# Using Optimization To Do Inverse Kinematics

This assignment explores using function optimization to do inverse kinematics for a snake robot with a parallel jaw (two fingered) gripper for a head. We want you to be able to position control this robot to reach into a cluttered environment and grasp an object. The base of the robot is bolted to the coordinate frame origin pointing along the global X axis, with the second axis aligned with the global Y (horizontal) axis and the third axis aligned with the global Z (vertical) axis. Here is an example of such a robot that avoids obstables by feel.

Click on image to get high resolution version.

Part 1: You will write a program that chooses joint angles for the snake robot that

[[link lengths]' [min roll limits]' [max roll limits]' [min pitch limits]' [max pitch limits]' [min yaw limits]' [max yaw limits]']
• Puts the tip (end of the last link) at a specified x, y, z, and quaternion target. The argument is a seven element vector:
[x y z q0 q1 q2 q3]
where the zero quaternion is [1 0 0 0].
• If the target is not within reach, you should indicate that, and get the tip as close as possible to the target. (What does "close" mean?)
• Obeys joint limits and keeps joints away from joint limits as much as possible. (Hard inequality constraints AND cost/penalty functions).
• Stays away from obstacles, described as a list of spheres: (x, y, z, radius).
We won't actually model or take into account the gripper part.

Part 2: Analytic Derivatives: Find a systematic way to compute the derivative of the tip position and orientation with respect to each set of joint angles for the 3D case. Note that the robot is recursive. If you can compute this for one joint/link, you can compute it for all of them. Does providing a derivative to the optimization routines you used in Part 1 improve performance? Faster optimization? Better answers? See this documentation for fmincon for how the criterion and constraint functions can return a value, a gradient, and possibly a Hessian in the Input Arguments section. Feel free to use any automatic differentiation software you can find. Google "matlab automatic differentiation" for automatic differentiation tools, for example.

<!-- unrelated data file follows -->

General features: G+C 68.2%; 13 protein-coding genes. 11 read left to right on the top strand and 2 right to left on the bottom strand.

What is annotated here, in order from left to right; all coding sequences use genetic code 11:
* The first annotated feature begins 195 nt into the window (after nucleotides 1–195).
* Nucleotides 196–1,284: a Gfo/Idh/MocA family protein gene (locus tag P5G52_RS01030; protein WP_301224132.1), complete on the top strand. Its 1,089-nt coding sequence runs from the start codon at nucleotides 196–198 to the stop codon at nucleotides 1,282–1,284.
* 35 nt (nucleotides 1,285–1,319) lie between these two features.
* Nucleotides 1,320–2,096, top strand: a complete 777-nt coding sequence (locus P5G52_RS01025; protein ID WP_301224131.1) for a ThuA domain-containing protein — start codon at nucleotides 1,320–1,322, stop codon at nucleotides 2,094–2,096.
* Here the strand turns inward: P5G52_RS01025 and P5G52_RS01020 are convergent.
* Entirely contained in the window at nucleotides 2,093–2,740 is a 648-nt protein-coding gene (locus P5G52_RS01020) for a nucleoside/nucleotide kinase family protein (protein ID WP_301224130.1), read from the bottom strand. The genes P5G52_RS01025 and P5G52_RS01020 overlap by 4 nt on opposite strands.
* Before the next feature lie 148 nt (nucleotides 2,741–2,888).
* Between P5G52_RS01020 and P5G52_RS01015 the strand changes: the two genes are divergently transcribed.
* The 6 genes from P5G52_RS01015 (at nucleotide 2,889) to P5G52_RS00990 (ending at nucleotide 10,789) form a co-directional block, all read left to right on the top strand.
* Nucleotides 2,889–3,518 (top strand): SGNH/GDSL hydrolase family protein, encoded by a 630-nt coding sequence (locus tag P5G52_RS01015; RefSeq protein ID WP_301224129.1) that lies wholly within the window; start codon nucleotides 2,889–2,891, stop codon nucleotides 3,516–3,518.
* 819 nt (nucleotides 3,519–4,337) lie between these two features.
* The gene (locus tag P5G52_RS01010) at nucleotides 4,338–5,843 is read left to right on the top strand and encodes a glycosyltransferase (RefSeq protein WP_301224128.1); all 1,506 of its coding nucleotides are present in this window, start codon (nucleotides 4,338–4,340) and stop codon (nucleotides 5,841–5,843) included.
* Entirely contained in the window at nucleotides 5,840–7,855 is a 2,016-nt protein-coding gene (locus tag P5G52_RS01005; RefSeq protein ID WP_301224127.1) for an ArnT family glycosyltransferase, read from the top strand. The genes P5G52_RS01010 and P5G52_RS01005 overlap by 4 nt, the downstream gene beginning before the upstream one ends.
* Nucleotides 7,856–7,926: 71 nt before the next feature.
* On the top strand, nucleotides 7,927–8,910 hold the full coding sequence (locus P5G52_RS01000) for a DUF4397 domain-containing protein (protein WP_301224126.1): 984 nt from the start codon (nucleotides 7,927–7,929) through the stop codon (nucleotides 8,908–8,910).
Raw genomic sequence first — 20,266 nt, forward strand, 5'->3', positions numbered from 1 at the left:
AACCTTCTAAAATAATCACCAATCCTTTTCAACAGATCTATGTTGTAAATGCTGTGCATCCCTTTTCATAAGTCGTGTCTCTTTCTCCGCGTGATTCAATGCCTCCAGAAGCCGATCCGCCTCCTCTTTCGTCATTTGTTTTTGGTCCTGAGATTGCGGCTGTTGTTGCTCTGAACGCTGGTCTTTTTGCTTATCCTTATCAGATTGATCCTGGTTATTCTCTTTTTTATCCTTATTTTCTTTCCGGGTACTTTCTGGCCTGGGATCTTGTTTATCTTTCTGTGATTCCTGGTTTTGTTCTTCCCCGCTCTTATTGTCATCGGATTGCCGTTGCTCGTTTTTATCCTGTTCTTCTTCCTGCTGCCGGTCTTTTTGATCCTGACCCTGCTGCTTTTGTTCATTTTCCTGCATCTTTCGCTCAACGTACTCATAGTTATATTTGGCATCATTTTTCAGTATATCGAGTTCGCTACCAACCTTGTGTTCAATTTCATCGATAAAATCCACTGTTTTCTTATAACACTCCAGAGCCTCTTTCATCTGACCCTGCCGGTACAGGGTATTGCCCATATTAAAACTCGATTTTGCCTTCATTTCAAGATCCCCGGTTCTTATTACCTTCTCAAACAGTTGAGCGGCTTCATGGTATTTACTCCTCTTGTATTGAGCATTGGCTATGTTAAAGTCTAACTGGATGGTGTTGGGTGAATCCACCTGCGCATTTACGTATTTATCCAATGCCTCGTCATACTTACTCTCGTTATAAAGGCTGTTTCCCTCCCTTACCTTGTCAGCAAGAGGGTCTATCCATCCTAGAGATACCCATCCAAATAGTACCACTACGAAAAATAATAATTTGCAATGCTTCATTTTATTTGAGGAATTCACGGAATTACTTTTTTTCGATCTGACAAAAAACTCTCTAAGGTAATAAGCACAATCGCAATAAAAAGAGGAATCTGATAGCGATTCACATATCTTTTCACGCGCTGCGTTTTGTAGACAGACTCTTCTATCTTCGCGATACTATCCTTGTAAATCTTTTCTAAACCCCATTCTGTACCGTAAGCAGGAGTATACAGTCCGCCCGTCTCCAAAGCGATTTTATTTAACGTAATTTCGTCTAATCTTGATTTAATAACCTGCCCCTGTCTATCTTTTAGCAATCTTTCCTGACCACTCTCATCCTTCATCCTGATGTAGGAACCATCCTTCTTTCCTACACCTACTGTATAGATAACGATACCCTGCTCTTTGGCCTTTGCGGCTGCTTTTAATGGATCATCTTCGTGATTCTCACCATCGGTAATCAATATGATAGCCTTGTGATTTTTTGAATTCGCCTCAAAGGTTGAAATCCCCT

Part 3: In Matlab's fmincon, one can use several algorithms: interior-point (default), trust-region-reflective (needs objective function gradient and only one type of equality constraint), sqp, and active-set. See the fmincon documentation to see how to set the options variable using optimoptions().

We would also like you to try CMA-ES. Matlab implementations are available at here.

How does performance change when using the interior-point, sqp, active-set and CMA-ES algorithms, in terms of answer quality and run time?

Part 4: For many positions, there are multiple local minimum. Given a position and orientation target, can you find multiple distinct local minima, and provide the user with a choice of local minima? Can you provide a non-trivial 2nd and 3rd best answer?

## What to turn in?

We require you to use Matlab for this assignment. Use these function names and templates - inputs, outputs for each function (part1.m and part2.m). You should use Matlab graphics to draw pictures of your robot and the obstacles, that allows rotation of the picture so it can be viewed from any angle (modify inverse kinematics class examples and use plot3()). You can work in groups or alone. Generate a web page describing what you did (one per group). Include links to your source and any compiled code in either .zip, .tar, or .tar.gz format. Be sure to list the names of all the members of your group. Mail the URL of your web page to cga@cmu.xxx and the TAs. [You complete the address, we are trying to avoid spam.] The writeup is more important than the code. What did you do? Why did it work? What didn't work and why?